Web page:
Posted on October 18, 2022
As the global offshore wind energy industry grows, project developers are increasingly focusing on floating offshore wind projects. A new report published by RenewableUK shows that the total pipeline of floating offshore wind projects has more than doubled in terms of capacity in the past 12 months. The membership organization that promotes wind energy development expects that floating wind will play a central role in providing clean, cheap electricity and increasing energy security for countries.
The “EnergyPulse Insights” report compiled by RenewableUK shows that worldwide floating offshore wind projects increased in 2022 to current plans for 185 GW up in the past year from 91 GW. The number of projects increased globally time from 130 to 230. The pipeline includes projects at any stage ranging from operational, under construction, approved, in the planning process, or at an early stage of development.
“The growth of floating offshore wind is surging ahead at a phenomenal rate year on year around the world,” said Dan McGrail, RenewableUK’s CEO. “We’re proud that the UK is a global leader in this innovative technology with nearly a fifth of the total pipeline – significantly greater than any other country.”
Research and development are proceeding quickly with multiple projects working on technologies to deploy floating wind turbines. Nearly all the capacity currently installed works with fixed foundations for the turbines, but to reach further offshore beyond the continental shelf requires the use of floating turbines. An increasing number of test projects have been launched with the expectation that the industry will move quickly to floating turbines before the end of this decade.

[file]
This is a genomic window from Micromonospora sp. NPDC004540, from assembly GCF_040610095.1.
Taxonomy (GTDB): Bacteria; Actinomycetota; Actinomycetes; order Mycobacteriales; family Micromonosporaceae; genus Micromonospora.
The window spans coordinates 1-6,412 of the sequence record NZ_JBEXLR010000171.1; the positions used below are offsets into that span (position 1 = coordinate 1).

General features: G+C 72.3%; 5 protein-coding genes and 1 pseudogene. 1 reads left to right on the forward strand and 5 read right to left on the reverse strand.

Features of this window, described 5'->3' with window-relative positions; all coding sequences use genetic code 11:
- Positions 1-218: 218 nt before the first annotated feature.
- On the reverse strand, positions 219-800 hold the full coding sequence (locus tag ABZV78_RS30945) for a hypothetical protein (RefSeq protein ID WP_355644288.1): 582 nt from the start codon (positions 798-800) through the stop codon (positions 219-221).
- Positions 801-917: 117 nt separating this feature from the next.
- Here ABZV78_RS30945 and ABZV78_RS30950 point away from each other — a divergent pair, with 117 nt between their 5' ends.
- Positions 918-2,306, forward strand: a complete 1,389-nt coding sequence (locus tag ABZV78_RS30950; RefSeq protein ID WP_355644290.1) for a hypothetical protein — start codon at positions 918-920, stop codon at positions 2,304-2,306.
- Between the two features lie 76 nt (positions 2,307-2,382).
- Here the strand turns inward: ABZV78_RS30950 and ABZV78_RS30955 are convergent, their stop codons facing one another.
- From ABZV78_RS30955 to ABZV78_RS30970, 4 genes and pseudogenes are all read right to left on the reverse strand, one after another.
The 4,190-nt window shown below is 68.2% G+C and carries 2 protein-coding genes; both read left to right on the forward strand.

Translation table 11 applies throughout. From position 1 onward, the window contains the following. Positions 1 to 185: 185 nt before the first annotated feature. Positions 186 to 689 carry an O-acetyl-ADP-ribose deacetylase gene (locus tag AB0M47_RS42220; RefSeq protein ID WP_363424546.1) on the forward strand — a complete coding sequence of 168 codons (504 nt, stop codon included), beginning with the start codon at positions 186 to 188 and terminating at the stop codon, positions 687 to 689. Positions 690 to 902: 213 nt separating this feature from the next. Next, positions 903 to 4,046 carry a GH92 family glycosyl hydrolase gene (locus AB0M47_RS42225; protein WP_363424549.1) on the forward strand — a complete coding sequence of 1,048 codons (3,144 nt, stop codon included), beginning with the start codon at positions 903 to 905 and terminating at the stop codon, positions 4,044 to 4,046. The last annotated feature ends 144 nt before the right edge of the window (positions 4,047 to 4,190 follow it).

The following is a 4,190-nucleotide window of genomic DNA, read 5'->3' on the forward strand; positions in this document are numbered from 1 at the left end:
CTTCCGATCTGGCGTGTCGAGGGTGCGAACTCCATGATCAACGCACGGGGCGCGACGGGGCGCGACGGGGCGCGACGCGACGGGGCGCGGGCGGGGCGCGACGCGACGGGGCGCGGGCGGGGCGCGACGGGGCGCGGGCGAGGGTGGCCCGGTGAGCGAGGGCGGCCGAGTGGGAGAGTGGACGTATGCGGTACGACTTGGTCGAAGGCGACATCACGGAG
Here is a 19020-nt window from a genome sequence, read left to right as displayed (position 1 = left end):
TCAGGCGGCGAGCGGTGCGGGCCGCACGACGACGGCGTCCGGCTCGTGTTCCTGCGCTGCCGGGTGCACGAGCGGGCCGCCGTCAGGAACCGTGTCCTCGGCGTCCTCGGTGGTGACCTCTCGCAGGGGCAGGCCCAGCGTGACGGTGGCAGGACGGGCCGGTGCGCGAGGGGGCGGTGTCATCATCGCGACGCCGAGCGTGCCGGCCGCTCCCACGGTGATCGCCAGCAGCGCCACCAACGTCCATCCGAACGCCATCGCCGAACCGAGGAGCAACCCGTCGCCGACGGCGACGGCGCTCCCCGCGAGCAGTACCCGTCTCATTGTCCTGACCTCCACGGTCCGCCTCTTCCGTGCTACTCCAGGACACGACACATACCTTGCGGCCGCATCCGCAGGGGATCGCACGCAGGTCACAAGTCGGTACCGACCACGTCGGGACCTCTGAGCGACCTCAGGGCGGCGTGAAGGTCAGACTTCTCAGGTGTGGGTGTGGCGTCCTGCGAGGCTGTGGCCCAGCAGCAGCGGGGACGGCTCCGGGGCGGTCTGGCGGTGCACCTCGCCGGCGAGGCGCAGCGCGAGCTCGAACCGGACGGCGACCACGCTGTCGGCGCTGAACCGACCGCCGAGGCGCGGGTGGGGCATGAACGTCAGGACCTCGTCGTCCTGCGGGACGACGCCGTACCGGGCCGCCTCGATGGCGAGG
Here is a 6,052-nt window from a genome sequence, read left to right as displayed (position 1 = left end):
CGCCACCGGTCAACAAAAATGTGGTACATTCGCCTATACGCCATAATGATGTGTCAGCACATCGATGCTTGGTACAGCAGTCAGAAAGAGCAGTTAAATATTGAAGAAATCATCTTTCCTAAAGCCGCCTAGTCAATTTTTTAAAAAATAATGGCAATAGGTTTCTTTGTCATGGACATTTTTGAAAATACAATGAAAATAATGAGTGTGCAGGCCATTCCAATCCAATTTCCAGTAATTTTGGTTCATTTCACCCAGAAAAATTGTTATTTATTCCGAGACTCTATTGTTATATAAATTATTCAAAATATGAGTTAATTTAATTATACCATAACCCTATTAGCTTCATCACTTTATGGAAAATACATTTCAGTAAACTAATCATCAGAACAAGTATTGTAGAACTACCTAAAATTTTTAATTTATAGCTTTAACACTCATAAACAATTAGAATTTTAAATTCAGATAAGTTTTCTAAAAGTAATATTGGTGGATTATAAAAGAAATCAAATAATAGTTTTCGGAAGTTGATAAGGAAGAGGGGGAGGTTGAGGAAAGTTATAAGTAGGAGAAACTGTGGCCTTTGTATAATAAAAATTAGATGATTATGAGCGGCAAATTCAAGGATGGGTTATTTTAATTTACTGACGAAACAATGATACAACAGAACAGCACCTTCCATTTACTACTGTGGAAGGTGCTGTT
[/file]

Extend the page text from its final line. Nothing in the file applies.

To support the expected growth, Renewable UK projects that globally 3,200 floating foundations could be installed by the end of the decade. In the UK, they expect demand to ramp up fast with the potential for nearly 1,000 floating foundations mostly in Scottish waters by 2030.
Currently, according to Renewable UK, only a small fraction of the planned pipeline for floating wind projects has been commissioned. Globally, they report of the 185 GW pipeline, 121 MW is fully commissioned at nine projects located in seven countries. A further 96 MW is under construction, while 288 MW is consented or in the pre-construction phase, 31 GW is in planning or has a lease agreement and 153 GW is in early development or is in the leasing process.
McGrail highlighted the opportunity floating wind projects provide to move further out to sea where wind speeds are even stronger. “It offers a significant opportunity to build up a whole new industry in the UK, with a world-class supply chain which will enable us to export our expertise and state-of-the-art technology worldwide.”
Renewable UK calculates that the UK’s pipeline has increased from 23 GW a year ago to over 33 GW, and from 29 projects to 51, which are planned for development in the North Sea, Celtic Sea, and the North Atlantic. The UK represents 18 percent of the current pipeline for floating wind with 33.3 GW planned.
Europe, which has the most developed offshore wind industry, overall leads the plans for floating wind projects. The report calculates that 107 GW is being developed across Europe. This accounts for 58 percent of the global pipeline. Outside Europe, leasing areas off the west coast of the USA, project proposals off the southeast coast of Australia, and South Korea make up the majority of the rest of the capacity.
The report projects that by the end of 2030, floating wind capacity could reach 41 GW globally, 11 GW in the UK, and 31 GW in Europe.